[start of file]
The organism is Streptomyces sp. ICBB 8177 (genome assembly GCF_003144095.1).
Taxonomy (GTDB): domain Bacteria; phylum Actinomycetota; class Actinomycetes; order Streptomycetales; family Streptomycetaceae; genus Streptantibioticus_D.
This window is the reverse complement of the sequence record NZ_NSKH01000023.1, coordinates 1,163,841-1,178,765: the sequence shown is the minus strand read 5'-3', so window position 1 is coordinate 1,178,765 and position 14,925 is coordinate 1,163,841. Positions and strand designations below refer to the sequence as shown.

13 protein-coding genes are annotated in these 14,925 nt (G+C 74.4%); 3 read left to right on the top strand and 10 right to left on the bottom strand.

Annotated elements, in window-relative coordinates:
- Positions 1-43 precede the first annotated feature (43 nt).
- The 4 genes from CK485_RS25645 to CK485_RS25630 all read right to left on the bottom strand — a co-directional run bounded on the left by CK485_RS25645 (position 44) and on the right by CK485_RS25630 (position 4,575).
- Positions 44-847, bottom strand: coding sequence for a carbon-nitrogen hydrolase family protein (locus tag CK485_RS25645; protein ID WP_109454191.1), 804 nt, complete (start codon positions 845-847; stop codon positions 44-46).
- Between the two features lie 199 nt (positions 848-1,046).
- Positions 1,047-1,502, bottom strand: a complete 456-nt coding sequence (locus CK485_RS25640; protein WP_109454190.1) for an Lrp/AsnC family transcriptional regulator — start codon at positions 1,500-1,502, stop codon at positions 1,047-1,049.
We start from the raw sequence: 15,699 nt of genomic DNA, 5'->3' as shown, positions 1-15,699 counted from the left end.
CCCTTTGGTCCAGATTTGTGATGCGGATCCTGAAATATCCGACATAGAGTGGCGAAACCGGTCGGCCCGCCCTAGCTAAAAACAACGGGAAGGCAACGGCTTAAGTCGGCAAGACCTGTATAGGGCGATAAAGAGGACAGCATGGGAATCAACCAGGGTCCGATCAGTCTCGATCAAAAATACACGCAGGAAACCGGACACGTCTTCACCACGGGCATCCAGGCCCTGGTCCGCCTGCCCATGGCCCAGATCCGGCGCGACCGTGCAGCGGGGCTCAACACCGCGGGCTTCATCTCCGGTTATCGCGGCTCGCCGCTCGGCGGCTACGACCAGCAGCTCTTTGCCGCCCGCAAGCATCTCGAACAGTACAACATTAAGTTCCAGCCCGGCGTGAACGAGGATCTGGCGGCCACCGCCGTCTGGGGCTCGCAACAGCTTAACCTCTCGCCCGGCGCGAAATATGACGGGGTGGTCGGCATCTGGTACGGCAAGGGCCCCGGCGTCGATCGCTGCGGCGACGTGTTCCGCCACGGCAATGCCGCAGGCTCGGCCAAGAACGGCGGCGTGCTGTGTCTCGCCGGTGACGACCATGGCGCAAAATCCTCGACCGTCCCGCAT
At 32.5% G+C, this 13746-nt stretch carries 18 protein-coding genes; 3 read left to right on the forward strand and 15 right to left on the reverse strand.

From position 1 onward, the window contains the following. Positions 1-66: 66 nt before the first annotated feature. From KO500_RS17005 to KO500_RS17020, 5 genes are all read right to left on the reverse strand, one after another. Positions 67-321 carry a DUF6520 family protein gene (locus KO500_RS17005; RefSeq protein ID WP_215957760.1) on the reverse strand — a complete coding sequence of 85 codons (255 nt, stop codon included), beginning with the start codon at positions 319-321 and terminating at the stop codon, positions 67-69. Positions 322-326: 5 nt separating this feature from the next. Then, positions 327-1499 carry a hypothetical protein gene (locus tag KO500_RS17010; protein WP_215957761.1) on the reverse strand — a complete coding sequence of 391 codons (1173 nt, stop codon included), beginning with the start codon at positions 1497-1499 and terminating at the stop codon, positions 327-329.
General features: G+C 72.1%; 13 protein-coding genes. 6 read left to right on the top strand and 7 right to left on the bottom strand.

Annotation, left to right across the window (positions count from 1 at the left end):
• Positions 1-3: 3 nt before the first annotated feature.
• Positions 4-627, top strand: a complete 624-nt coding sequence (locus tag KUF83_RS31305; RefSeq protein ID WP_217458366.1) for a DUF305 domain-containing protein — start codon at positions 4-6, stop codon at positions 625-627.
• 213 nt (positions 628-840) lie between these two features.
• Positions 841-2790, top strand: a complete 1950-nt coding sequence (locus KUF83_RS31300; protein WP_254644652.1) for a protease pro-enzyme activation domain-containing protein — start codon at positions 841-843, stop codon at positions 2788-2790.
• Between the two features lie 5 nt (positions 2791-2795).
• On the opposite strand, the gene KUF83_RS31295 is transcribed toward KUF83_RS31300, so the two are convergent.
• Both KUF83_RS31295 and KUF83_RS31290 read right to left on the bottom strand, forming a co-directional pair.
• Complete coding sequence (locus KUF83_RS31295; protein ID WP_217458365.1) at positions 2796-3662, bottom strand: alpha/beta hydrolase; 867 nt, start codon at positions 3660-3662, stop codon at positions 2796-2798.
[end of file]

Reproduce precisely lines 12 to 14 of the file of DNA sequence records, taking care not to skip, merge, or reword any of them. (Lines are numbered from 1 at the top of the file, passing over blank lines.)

CCCTTTGGTCCAGATTTGTGATGCGGATCCTGAAATATCCGACATAGAGTGGCGAAACCGGTCGGCCCGCCCTAGCTAAAAACAACGGGAAGGCAACGGCTTAAGTCGGCAAGACCTGTATAGGGCGATAAAGAGGACAGCATGGGAATCAACCAGGGTCCGATCAGTCTCGATCAAAAATACACGCAGGAAACCGGACACGTCTTCACCACGGGCATCCAGGCCCTGGTCCGCCTGCCCATGGCCCAGATCCGGCGCGACCGTGCAGCGGGGCTCAACACCGCGGGCTTCATCTCCGGTTATCGCGGCTCGCCGCTCGGCGGCTACGACCAGCAGCTCTTTGCCGCCCGCAAGCATCTCGAACAGTACAACATTAAGTTCCAGCCCGGCGTGAACGAGGATCTGGCGGCCACCGCCGTCTGGGGCTCGCAACAGCTTAACCTCTCGCCCGGCGCGAAATATGACGGGGTGGTCGGCATCTGGTACGGCAAGGGCCCCGGCGTCGATCGCTGCGGCGACGTGTTCCGCCACGGCAATGCCGCAGGCTCGGCCAAGAACGGCGGCGTGCTGTGTCTCGCCGGTGACGACCATGGCGCAAAATCCTCGACCGTCCCGCAT
At 32.5% G+C, this 13746-nt stretch carries 18 protein-coding genes; 3 read left to right on the forward strand and 15 right to left on the reverse strand.

From position 1 onward, the window contains the following. Positions 1-66: 66 nt before the first annotated feature. From KO500_RS17005 to KO500_RS17020, 5 genes are all read right to left on the reverse strand, one after another. Positions 67-321 carry a DUF6520 family protein gene (locus KO500_RS17005; RefSeq protein ID WP_215957760.1) on the reverse strand — a complete coding sequence of 85 codons (255 nt, stop codon included), beginning with the start codon at positions 319-321 and terminating at the stop codon, positions 67-69. Positions 322-326: 5 nt separating this feature from the next. Then, positions 327-1499 carry a hypothetical protein gene (locus tag KO500_RS17010; protein WP_215957761.1) on the reverse strand — a complete coding sequence of 391 codons (1173 nt, stop codon included), beginning with the start codon at positions 1497-1499 and terminating at the stop codon, positions 327-329.